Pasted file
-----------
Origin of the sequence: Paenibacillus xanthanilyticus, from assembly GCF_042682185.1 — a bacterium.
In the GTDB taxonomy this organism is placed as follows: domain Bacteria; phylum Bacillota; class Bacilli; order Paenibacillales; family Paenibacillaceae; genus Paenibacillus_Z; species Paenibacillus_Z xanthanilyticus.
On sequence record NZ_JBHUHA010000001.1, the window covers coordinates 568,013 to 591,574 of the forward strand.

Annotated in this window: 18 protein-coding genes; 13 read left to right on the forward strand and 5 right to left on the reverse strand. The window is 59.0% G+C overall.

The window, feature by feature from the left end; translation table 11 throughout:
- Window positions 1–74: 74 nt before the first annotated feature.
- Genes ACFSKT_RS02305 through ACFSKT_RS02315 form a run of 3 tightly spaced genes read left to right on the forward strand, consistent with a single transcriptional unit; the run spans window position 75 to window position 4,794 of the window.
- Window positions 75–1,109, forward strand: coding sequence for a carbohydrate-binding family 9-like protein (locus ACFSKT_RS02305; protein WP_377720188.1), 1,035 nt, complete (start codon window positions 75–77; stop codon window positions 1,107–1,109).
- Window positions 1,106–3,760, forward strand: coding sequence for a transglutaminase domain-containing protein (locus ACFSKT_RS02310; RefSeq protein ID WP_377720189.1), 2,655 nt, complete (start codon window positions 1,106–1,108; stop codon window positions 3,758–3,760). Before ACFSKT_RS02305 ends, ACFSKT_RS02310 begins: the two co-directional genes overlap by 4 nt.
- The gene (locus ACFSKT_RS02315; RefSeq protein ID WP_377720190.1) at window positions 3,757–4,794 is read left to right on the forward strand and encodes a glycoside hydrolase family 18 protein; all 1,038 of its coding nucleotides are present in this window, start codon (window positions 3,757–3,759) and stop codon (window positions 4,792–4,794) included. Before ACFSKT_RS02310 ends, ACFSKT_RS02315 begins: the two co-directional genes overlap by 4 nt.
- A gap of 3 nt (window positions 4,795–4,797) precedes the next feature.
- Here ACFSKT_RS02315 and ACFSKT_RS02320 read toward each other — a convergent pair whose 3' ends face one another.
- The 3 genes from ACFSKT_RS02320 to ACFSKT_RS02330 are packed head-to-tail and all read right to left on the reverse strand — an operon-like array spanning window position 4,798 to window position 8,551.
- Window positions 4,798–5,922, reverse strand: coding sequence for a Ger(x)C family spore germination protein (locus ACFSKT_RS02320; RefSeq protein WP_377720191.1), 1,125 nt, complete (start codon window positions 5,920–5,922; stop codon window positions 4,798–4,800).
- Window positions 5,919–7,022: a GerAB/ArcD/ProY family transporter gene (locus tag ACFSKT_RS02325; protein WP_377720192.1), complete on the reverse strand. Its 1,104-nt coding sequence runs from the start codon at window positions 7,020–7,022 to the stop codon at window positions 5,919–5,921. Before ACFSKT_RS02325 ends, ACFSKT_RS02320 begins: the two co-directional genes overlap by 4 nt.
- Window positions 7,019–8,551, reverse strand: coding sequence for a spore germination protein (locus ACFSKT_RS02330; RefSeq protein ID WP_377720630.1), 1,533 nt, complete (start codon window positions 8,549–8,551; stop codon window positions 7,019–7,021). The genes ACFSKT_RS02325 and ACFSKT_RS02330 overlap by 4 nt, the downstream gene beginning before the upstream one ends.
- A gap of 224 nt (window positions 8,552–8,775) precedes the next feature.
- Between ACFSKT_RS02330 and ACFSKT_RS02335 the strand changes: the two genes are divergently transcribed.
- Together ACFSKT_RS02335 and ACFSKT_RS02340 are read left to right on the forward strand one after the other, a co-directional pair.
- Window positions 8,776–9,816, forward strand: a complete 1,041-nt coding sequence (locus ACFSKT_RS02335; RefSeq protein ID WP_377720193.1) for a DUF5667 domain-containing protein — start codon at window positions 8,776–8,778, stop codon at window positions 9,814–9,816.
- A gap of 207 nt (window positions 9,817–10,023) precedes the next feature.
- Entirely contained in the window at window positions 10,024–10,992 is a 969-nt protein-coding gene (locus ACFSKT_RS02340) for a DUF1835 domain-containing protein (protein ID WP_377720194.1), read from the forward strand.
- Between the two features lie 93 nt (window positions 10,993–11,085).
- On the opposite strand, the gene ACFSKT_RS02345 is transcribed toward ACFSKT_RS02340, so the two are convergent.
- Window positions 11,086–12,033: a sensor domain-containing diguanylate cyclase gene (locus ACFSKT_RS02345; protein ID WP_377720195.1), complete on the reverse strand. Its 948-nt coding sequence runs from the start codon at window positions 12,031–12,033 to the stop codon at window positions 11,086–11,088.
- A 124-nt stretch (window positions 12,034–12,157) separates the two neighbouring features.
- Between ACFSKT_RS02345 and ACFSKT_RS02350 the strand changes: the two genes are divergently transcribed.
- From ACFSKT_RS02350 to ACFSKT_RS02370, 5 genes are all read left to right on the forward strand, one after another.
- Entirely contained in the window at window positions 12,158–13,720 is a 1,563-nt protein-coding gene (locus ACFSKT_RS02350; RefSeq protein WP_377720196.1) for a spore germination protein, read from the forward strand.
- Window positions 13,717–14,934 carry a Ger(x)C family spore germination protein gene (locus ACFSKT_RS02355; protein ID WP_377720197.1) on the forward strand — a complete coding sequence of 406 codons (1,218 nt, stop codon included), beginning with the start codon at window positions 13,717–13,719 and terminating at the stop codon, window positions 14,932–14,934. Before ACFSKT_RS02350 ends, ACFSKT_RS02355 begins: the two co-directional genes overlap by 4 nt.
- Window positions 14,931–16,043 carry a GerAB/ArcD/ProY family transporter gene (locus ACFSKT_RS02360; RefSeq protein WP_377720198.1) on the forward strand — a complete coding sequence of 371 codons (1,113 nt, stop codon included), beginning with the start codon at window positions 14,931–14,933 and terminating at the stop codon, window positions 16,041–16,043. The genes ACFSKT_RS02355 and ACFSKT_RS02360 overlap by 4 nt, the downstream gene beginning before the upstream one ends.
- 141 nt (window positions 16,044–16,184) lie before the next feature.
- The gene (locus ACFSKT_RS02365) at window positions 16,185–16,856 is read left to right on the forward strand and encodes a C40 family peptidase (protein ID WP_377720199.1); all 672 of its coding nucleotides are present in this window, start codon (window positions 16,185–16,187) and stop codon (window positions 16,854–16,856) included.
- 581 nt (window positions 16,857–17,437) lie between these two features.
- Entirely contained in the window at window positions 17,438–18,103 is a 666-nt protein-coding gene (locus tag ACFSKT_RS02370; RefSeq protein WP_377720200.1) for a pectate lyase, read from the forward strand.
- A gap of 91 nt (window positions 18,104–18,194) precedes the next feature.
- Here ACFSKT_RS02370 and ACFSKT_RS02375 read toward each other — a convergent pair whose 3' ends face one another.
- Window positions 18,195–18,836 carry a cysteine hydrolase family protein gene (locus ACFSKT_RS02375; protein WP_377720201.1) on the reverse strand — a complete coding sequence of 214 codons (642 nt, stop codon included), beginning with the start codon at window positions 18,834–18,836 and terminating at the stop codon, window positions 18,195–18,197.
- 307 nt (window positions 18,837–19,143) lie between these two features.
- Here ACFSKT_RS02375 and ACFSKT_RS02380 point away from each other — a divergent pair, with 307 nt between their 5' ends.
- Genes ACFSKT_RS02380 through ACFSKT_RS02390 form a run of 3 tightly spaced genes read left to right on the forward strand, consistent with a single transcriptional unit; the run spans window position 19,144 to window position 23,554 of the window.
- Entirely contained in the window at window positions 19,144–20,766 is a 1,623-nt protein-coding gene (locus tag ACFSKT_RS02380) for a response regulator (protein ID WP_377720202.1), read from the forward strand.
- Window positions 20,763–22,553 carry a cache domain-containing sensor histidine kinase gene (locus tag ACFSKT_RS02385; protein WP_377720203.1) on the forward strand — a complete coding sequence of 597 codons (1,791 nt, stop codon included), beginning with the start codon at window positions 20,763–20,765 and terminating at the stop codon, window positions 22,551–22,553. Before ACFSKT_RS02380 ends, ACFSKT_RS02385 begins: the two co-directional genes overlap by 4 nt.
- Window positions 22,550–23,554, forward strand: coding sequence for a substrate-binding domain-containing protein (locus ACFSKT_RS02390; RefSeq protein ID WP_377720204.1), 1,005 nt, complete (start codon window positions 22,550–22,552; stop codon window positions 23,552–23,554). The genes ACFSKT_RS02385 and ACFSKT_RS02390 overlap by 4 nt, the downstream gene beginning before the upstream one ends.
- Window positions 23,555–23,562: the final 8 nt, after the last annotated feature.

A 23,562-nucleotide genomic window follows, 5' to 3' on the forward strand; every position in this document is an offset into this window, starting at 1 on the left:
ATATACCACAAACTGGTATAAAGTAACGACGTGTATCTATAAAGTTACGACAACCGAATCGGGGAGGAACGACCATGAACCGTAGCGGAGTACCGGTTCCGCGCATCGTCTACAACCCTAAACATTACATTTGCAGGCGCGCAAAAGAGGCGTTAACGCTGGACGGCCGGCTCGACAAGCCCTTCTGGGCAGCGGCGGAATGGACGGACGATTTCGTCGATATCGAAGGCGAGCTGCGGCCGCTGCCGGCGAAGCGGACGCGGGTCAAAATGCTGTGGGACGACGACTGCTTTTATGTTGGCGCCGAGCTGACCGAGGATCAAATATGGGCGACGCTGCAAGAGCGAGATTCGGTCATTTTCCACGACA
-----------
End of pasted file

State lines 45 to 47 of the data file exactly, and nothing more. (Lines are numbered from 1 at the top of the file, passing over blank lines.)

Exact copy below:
- Window positions 23,555–23,562: the final 8 nt, after the last annotated feature.

A 23,562-nucleotide genomic window follows, 5' to 3' on the forward strand; every position in this document is an offset into this window, starting at 1 on the left:
ATATACCACAAACTGGTATAAAGTAACGACGTGTATCTATAAAGTTACGACAACCGAATCGGGGAGGAACGACCATGAACCGTAGCGGAGTACCGGTTCCGCGCATCGTCTACAACCCTAAACATTACATTTGCAGGCGCGCAAAAGAGGCGTTAACGCTGGACGGCCGGCTCGACAAGCCCTTCTGGGCAGCGGCGGAATGGACGGACGATTTCGTCGATATCGAAGGCGAGCTGCGGCCGCTGCCGGCGAAGCGGACGCGGGTCAAAATGCTGTGGGACGACGACTGCTTTTATGTTGGCGCCGAGCTGACCGAGGATCAAATATGGGCGACGCTGCAAGAGCGAGATTCGGTCATTTTCCACGACA